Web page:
EU's Aspides mission to the Red Sea will be based in Greece

Onboard command to be led by Italy

German Navy frigate Hessen departs from Wilhelmshaven for deployment in the Red Sea. Getty Images
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An EU naval mission to the Red Sea to defend commercial shipping from Houthi attacks will be based in the Greek city of Larissa, EU diplomats told The National.

"Greece will have the overall command under Rear Admiral Vasileios Gryparis, with headquarters in Larissa," one of the diplomats said.

Italy's Defence Ministry this month said Rome would provide the admiral in command of the mission but has yet to give a name.

The mission, known as Aspides, is expected to be officially launched at a meeting of the EU's 27 foreign ministers on Monday.

"Italy will have the force headquarters and the force commander, Greece will have the operational headquarters and the operational commander," a second diplomatic source said.

The EU's foreign policy and security chief Josep Borrell last month said the name Aspides derived from the ancient Greek word for shield.

The year-long mission will be purely a defensive operation to ensure freedom of navigation and protect merchant vessels. It will not conduct operations on land in Yemen, where the Houthis are based.

Its area of operation will include Bab Al Mandeb and the Strait of Hormuz, as well as international waters in the Red Sea, the Gulf of Aden, the Arabian Sea, the Gulf of Oman and the Arabian Gulf, according to the EU Official Journal.

Some EU countries, such as Germany and Belgium, announced they would send a frigate to join Aspides. Others, including the Netherlands, are also members of a US naval mission called Prosperity Guardian in the region.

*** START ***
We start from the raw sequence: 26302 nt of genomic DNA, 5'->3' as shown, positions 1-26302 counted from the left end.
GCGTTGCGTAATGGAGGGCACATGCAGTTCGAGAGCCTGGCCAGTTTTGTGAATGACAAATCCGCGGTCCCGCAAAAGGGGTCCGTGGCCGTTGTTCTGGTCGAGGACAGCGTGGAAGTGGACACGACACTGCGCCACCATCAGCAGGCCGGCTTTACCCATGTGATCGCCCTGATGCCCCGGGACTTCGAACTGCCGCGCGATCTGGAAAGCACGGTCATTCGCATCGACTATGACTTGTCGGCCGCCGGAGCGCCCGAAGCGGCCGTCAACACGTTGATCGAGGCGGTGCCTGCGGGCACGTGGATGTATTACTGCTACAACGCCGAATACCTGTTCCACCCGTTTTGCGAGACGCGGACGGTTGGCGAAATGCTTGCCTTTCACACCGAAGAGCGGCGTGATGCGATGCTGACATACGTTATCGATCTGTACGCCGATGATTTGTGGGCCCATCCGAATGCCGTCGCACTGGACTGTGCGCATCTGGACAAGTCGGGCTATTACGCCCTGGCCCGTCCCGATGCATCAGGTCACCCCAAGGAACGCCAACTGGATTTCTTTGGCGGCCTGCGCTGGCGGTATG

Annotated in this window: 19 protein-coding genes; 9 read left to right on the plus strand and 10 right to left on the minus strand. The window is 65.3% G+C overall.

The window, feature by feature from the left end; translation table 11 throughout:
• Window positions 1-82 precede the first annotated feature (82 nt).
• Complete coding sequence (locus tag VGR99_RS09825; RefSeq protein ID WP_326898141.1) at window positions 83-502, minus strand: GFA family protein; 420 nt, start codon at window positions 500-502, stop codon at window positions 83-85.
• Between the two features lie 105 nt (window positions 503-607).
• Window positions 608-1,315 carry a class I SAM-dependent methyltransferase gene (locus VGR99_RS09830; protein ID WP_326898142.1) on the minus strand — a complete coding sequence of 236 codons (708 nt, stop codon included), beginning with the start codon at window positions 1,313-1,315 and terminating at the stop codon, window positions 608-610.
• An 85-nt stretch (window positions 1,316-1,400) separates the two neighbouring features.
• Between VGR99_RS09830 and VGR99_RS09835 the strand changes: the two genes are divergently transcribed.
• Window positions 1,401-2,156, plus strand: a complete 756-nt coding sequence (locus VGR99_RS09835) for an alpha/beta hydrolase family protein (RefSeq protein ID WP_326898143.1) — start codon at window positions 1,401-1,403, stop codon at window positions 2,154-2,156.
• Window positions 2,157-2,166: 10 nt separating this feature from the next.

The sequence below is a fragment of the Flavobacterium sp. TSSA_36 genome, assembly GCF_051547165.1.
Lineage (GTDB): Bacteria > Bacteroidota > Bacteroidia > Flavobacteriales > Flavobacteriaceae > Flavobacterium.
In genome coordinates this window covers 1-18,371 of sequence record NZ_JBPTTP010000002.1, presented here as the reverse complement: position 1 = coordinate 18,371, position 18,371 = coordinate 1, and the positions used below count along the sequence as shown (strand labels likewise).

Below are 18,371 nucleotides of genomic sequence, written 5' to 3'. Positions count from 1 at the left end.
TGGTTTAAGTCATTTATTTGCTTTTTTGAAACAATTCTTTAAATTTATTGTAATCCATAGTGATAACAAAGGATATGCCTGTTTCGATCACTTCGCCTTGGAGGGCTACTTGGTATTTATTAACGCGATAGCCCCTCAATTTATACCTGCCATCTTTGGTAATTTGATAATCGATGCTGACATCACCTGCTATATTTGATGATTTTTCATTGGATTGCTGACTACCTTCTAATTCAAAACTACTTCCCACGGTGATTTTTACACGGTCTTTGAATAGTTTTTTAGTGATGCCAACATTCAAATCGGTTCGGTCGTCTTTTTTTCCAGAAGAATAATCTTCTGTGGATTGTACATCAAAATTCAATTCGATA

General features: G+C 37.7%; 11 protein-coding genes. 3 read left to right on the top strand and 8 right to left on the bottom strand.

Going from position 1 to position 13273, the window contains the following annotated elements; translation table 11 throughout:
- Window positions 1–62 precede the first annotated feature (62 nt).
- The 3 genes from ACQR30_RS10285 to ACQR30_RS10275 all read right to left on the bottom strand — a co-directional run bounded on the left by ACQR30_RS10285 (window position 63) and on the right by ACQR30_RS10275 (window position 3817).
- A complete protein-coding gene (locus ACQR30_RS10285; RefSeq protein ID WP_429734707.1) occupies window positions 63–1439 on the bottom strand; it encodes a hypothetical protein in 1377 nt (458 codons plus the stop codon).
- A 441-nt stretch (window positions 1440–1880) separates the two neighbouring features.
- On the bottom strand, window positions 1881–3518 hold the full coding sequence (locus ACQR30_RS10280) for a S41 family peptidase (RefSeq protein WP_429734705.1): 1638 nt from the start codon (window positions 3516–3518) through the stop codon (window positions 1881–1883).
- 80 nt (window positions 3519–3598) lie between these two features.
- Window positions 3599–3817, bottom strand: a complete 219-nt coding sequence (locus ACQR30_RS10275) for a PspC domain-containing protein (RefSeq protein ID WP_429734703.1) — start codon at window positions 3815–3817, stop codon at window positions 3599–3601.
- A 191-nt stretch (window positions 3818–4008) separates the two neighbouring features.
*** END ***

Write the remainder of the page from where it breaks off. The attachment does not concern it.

EU's envoy for Gulf stresses Red Sea navigation's role in regional prosperity

EU's envoy for Gulf stresses Red Sea navigation's role in regional prosperity

German frigate Hessen set sail last week for the Red Sea from the North Sea port of Wilhelmshaven with about 240 service personnel on board.

Unlike the US and the UK, the EU aims to project deterrence, not launch offensive military operations in the region.

The US, with occasional support from the UK, has conducted strikes on Houthi military bases in Yemen but that has not stopped them from continuing to attack merchant ships as they go through the Red Sea.

The Houthis have said their harassment campaign is aimed at pressuring Israel into a ceasefire in its retaliatory war in Gaza after the Hamas-led October 7 attacks.

Hamas and the Houthis are both allies of Iran.

UK Defence Secretary Grant Shapps has described the Houthis as "opportunistic pirates".

The US Central Command on Thursday said the US Coastguard seized a shipment of weapons from Iran in the Arabian Gulf that was destined for the Houthis.

Speaking to TV network CNBC on Wednesday, a senior official at AP Moller-Maersk said that he did not see the situation in the Red Sea changing "anytime soon".

On January 5, Maersk suspended its vessels transiting through the Red Sea for the "foreseeable future".

The disruption has caused container rates to soar as many ships reroute by a longer voyage via the southern tip of South Africa.

Analysts say the impact on consumer goods so far has been low despite delays in delivery timelines.

Updated: February 15, 2024, 3:05 PM